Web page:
Before applying vehicle loads on the bridge, six concrete blocks with a total weight of 3 ton were acted on the bridge to study the long-term deformation developments. Under the long-term load, visible cracks were founded at the mid-span of the bridge and the maximal deflection in the mid-span was 1mm. Some of the cracks under long-term load closed when the load was removed because of the tension of prestressed tendons.
Most of the flexural cracks fully propagated during load step 1-3. And the normal steel reinforcement progressively yielded during load step 4-6, whilst the tendon was still elastic. Load step 7-10 was destructive loads. The typical phenomena observed in the test were shown in Table 2.
A real safety monitoring system is applicative for the first six load steps corresponding to different overload. However, in this test damage detection was implemented to all load steps to make sure the integrality of the experiment.
3. Safety Monitoring and Damage Detection
3.1. Damage Identification Theory
Many damage detection methods have been proposed by different researchers. These method can be divided into three major types: (1) dynamic fingerprint method, (2) model updating and system identification (MUSI) method and (3) artificial neural networks (ANN) approach[1,2,3]. The latter two methods are a little bit more complicated. That is, MUSI method needs the stiffness matrix of the finite element (FE) model. And by solving a reverse problem, the FE model is iteratively modified to find the damage. ANN approach needs huge database to training the networks so as to predict the damage. So they were not easy to be used in real structures. On the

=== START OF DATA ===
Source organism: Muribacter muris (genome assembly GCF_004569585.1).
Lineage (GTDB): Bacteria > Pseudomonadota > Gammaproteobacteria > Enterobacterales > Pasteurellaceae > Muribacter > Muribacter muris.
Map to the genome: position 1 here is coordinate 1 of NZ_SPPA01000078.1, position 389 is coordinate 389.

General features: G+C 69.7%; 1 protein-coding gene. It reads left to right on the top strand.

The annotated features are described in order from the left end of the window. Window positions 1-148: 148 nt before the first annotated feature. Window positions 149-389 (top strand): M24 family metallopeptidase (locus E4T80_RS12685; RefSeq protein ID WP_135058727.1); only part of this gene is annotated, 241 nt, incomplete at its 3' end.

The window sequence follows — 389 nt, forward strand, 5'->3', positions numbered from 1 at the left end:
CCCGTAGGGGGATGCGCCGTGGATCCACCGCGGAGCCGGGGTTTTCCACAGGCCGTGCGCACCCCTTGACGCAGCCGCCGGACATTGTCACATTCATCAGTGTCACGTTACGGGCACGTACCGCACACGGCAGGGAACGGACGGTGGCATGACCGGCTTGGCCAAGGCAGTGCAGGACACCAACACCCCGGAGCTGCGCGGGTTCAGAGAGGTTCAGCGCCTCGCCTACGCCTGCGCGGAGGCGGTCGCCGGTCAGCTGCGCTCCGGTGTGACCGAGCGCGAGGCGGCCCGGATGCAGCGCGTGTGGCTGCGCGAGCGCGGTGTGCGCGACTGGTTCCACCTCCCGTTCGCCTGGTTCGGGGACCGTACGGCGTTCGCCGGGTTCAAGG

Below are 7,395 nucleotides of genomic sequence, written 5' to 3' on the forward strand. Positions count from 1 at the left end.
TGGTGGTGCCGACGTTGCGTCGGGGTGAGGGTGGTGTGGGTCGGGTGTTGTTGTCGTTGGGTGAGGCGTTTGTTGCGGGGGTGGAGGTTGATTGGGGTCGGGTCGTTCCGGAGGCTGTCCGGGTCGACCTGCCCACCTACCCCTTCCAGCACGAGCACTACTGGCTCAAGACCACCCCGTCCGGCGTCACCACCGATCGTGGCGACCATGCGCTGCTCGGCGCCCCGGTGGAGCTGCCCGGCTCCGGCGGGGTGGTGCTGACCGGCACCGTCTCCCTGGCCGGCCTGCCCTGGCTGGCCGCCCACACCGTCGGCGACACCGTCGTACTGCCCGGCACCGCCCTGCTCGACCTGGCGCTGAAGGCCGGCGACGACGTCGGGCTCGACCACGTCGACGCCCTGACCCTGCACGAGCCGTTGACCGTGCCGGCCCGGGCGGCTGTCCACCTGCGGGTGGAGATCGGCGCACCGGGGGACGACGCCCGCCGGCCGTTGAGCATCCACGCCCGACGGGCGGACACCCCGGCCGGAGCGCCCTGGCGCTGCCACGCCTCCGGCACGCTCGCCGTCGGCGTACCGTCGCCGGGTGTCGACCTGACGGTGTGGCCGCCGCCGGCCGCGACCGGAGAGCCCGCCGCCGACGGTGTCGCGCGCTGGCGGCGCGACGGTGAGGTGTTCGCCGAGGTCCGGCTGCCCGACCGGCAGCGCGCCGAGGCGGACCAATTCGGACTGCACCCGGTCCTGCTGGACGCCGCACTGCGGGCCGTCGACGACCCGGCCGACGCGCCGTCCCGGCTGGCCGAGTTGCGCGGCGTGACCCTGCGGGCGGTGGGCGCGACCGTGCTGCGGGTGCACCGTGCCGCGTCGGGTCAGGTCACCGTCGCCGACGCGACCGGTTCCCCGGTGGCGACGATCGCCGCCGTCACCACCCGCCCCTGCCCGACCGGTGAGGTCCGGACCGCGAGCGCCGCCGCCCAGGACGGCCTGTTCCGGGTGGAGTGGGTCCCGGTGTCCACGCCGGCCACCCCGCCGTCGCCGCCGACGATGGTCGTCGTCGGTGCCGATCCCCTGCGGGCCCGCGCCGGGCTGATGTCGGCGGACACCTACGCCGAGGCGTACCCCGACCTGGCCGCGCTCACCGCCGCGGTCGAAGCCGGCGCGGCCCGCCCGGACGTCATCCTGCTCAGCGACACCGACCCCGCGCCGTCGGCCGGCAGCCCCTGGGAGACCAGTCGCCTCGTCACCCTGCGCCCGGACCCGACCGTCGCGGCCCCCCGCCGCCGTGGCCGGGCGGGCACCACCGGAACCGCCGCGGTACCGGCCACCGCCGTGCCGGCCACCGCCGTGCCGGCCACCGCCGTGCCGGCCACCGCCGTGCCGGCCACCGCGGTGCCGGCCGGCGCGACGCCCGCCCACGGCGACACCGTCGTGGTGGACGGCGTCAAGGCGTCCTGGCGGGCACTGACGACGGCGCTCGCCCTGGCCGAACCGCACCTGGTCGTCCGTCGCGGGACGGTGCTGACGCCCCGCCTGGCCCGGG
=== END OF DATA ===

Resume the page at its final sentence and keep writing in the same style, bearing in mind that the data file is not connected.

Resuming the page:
Table 2 Typical phenomena in the experiment
contrary, for the dynamic fingerprint method, structures are simplified to be a system that is made up of masses, springs and dampers, so damage can be identified through the change of the dynamic parameters. The commonly used dynamic fingerprints include frequency, displace mode, strain mode, curvature mode etc. Considering of the characteristic of the CRF bridges, especially for the feasibility in real bridges, curvature mode method is adopted in this work [4,5].
The curvature mode can be obtained by either from the displace mode or from the strain response. That is, the curvature can be calculated either from the difference of the displacement or from the strain gradient in the section . Since the frequency and the displace mode are more easily to be obtained by the acceleration transducers. The curvature modes are suggested to be calculated through Eq. 1. And the differences between undamaged structure and damaged structure are compared through Eq. 2.
where, jj is the curvature mode of point j, uj is the displace mode of point j, lj is the distance between two test points, l0 is the reference distance, Iu is the damage index.
3.2. Damage Detection before Loading
The frequency of the bridge in the different moment of the construction process was tested, and the results were listed in table 3.
Table 3 Frequency test results
3.3. Damage Detection under Service Load
The frequency test results were listed in Fig.5. Because of the damage accumulation in the first eight load steps, the frequency of the bridge progressively reduced. However the reduction quality of frequency was very small. So with frequency alone, it was not available to detect the damage for moderately overloaded bridges. However, when the bridge was seriously overloaded, that is load step 8 to load step 10, the frequency changed obviously and visual damage such as large residual displacement and widely opened cracks were found.
Fig.4 Curvature mode difference after long-term load Fig.5 Frequency test results
Compared to the insensitive frequency, the change of curvature mode was obvious for overloaded bridge. The curvature modes of the first six load steps were compared and discussed as follows.